Weightmen continue to dominate

Team carries on past legacies of track, field throwers


Liam cashin ’22, Isaias Lopez ’22, and Kyle Barron ’22 hold a shot during practice on March 10 (Wirtz/LION).

Aidan Wirtz, Sports Editor

The shotput and discus throwers often go overlooked by the community, other than those who participate in track and field. But for the “big boys” of the LT Weightmen program, led by coach Jerry Rigo, strength is their key focus.

The Weightmen program focuses on helping young athletes get stronger in the weightroom for all sports, but focuses on football and track and field. Rigo has been running the program for multiple years now, and did his fair share of heavy lifting as a student at LT as well. 

He still holds a couple records for LT lifting, and was named his team’s most valuable lineman as a senior at LT in 2007. Rigo went on to play football at Northern Illinois University (NIU) as an offensive lineman, and now influences high schoolers like Isaias Lopez ‘22 to continue growing stronger for LT’s shotput group. 

“Given that [Rigo] is somewhat of a younger coach, he has the ability to connect with us more on a personal level,” Lopez said. “He fires us up with motivational speeches and makes sure he connects with us all individually and as a team.”

Lopez has been involved in the Weightmen program for all four years of his high school career, and it has helped him develop as both a football player and track and field athlete, he said. He has been constantly getting better at his designated event of shotput and discus, and has a good shot at making a run at state.

“It’s borderline therapeutic,” Lopez said. “Being able to lift with a group of guys who all want to see you succeed. The atmosphere is unmatched.”

Along with Lopez, there are other multi-sport athletes in Weightmen such as Dominic Sylvester ‘22, Will Letterman ‘22, Kyle Barron ‘22, and Liam Cashin ‘22 that all played football this past fall together. 

Letterman and Cashin are new to the team, and have both greatly improved due to their constant hard work, Cashin said.

“Weightmen creates a great environment to be the best you can be,” Cashin said. “It helps us all become better athletes, and since becoming an upperclassman, I’ve loved being a good influence for the younger guys.”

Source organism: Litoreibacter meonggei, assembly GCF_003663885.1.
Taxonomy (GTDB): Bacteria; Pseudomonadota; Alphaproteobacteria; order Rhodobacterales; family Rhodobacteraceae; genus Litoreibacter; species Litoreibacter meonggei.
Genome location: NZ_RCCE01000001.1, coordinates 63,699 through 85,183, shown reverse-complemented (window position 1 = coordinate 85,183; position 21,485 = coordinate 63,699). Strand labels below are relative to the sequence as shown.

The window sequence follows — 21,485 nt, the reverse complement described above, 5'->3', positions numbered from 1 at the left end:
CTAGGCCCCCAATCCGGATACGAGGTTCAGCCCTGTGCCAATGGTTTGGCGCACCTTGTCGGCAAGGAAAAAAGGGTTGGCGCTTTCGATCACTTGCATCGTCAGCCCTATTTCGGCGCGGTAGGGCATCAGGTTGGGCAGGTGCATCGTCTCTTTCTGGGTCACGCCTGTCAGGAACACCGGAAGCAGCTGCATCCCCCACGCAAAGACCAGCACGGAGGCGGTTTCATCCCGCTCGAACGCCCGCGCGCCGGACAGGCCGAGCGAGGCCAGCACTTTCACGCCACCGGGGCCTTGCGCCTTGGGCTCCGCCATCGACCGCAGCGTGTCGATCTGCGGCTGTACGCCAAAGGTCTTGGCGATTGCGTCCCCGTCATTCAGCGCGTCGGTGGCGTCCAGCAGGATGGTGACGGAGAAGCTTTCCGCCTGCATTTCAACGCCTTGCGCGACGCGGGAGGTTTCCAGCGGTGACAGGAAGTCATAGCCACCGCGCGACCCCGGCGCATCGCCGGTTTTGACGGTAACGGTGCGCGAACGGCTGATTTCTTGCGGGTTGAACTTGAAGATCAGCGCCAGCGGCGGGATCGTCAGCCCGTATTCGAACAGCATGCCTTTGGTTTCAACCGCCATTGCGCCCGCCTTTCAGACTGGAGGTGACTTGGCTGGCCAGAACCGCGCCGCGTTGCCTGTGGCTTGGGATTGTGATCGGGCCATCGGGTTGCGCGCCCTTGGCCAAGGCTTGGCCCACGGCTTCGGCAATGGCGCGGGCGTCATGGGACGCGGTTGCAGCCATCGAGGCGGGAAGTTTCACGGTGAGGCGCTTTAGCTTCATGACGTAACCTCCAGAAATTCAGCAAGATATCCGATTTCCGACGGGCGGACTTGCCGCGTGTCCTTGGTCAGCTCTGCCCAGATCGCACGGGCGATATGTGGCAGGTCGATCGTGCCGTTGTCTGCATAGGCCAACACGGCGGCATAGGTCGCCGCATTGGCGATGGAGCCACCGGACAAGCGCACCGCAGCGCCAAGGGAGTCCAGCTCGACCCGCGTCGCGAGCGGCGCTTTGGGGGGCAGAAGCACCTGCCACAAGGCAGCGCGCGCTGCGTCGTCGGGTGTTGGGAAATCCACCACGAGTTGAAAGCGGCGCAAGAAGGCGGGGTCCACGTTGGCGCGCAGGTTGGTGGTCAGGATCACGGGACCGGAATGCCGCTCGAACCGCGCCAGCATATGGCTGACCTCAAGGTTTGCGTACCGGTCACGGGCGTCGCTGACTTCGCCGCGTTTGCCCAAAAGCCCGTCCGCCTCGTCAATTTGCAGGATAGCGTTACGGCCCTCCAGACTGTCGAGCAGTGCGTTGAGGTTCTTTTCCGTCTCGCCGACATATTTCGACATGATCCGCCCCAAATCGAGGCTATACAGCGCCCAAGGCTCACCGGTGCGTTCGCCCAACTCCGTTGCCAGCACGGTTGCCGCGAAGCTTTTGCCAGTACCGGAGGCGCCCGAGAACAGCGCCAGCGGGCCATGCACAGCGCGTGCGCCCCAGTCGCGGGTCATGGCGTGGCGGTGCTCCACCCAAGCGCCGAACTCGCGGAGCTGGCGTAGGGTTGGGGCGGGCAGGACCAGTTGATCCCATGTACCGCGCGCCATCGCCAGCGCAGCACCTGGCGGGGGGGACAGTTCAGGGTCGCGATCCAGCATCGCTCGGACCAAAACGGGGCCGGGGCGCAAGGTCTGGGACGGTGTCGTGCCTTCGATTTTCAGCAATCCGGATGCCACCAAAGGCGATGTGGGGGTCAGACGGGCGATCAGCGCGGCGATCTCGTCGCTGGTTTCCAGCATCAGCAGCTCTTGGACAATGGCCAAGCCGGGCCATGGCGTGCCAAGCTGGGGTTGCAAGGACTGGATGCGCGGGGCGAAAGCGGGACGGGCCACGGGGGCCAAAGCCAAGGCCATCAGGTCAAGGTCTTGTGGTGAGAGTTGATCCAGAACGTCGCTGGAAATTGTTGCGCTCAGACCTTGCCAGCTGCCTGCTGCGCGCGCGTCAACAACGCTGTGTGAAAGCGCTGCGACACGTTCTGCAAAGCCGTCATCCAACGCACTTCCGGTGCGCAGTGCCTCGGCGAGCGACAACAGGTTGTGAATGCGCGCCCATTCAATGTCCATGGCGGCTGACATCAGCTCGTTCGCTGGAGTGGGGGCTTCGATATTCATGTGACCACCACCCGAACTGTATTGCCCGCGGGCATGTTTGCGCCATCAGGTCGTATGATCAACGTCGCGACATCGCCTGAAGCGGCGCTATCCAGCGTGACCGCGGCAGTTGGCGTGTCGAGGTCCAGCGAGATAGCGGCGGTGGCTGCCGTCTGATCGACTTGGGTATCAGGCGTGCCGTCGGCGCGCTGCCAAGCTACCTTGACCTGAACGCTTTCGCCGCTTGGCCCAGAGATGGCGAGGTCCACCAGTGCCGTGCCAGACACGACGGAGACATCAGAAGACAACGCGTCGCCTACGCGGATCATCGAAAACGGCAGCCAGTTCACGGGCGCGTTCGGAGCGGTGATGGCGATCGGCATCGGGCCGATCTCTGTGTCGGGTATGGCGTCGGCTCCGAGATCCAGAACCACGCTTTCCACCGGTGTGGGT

Cashin recently committed to Butler University for football, and credits a lot of his success to Rigo and the program, he said. As for Letterman, he’s been a part of the program since his sophomore year. Weightmen has been one of the best things he’s experienced in high school, he said.

“There’s no group of people I would rather lift with,” Letterman said. “Everyone is rooting for everyone, and it’s just a great group of guys to be around every year.”

This specific group of guys have developed fun events and themes to bring even more energy and enthusiasm to the team. A blackout theme was one of their favorites, where the guys wore all black before a meet.

“It’s something we have been doing as a tradition for several years,” Lopez said. “It was passed down to us by former Weightmen, and we switched it up a little.” 

Lopez set both his personal bests for shotput and discus in the outdoor season last year. In shot put, he threw 39 feet at the West Suburban Conference Invite on May 8, and has since surpassed that length in practices this year. As for discus, he threw 111 feet on May 22 at a quad meet. 

“I’ve been working extremely hard,” Lopez said. “The goal is to qualify for state and throw 52 feet in the shot put event by the time sectionals rolls around.”

Lopez, Letterman, and Cashin have all set big goals for the end of the season, especially as the sectional meet on May 20 approaches. Given the dynamic they have as a team, and with Rigo at the helm, it will be exciting to see where that leads the team, Cashin said.

“Work as hard as you can and get outside your comfort zone,” Cashin said. “You won’t get anywhere unless you break your own mental barriers. That is Weightmen.”